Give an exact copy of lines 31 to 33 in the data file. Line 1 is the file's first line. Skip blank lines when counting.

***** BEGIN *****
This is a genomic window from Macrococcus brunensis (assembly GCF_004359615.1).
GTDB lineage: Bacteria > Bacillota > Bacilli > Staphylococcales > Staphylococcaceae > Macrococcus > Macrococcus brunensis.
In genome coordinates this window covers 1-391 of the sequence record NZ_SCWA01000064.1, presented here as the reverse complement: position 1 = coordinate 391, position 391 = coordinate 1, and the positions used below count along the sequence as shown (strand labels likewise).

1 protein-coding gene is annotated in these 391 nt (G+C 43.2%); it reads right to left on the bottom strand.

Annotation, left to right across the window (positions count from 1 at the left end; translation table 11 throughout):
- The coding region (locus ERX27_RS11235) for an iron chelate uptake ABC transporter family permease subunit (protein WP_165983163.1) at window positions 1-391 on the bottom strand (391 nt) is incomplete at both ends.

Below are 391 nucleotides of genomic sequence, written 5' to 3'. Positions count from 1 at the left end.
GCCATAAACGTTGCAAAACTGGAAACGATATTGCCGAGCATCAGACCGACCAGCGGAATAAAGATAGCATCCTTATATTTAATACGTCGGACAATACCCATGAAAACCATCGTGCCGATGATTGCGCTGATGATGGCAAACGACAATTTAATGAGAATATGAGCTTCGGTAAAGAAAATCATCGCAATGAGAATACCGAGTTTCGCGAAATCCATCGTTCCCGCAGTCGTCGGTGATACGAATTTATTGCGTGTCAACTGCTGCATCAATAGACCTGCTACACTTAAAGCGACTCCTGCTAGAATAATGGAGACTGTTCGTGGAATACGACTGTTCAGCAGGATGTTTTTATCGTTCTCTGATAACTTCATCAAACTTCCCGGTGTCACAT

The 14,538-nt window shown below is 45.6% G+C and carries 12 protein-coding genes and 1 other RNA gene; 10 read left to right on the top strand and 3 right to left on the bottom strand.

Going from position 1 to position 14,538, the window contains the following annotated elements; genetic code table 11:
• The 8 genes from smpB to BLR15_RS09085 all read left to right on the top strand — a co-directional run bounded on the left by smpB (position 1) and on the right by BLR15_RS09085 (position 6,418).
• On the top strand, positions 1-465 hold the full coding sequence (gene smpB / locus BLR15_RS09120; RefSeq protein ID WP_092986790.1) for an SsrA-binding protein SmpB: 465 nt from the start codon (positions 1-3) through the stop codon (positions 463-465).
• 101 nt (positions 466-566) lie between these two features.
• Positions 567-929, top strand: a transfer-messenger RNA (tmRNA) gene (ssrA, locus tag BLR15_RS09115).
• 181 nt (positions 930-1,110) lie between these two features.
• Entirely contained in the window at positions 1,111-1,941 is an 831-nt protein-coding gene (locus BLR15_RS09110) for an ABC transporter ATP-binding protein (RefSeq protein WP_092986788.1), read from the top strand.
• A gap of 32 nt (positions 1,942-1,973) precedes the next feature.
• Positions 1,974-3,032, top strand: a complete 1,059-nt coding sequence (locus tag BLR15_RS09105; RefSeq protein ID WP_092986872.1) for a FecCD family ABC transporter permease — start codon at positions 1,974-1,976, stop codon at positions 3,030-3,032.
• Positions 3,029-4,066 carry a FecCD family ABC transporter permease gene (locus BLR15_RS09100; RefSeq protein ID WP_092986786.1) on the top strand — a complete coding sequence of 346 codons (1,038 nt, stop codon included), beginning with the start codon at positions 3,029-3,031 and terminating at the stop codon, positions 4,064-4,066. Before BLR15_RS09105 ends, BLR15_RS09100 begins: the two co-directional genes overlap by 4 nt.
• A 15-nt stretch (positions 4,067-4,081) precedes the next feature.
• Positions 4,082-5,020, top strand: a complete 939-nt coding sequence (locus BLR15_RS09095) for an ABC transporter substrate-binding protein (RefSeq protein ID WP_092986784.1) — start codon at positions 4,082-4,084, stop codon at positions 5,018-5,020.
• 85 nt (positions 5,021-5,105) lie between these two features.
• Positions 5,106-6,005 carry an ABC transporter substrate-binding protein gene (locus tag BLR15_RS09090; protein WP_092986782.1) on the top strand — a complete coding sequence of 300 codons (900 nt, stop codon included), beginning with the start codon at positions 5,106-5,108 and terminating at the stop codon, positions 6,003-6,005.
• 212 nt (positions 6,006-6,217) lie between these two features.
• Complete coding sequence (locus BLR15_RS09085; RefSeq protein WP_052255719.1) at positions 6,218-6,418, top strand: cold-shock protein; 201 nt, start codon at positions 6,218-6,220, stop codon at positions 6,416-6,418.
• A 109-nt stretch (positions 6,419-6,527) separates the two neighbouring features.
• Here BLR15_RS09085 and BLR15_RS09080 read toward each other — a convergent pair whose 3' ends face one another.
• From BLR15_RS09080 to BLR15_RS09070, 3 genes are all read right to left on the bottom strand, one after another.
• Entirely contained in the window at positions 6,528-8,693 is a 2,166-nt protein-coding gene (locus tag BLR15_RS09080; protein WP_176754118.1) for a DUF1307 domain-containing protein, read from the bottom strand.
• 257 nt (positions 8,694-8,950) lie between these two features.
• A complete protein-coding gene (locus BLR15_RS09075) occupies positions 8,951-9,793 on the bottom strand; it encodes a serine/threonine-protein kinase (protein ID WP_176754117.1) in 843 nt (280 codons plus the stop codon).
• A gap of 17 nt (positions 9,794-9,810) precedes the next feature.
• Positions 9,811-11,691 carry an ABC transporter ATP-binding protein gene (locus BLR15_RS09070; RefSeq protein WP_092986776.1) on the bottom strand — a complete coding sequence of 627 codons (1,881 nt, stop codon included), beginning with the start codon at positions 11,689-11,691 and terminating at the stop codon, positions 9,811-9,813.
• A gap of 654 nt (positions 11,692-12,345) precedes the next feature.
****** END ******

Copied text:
• A complete protein-coding gene (locus BLR15_RS09075) occupies positions 8,951-9,793 on the bottom strand; it encodes a serine/threonine-protein kinase (protein ID WP_176754117.1) in 843 nt (280 codons plus the stop codon).
• A gap of 17 nt (positions 9,794-9,810) precedes the next feature.
• Positions 9,811-11,691 carry an ABC transporter ATP-binding protein gene (locus BLR15_RS09070; RefSeq protein WP_092986776.1) on the bottom strand — a complete coding sequence of 627 codons (1,881 nt, stop codon included), beginning with the start codon at positions 11,689-11,691 and terminating at the stop codon, positions 9,811-9,813.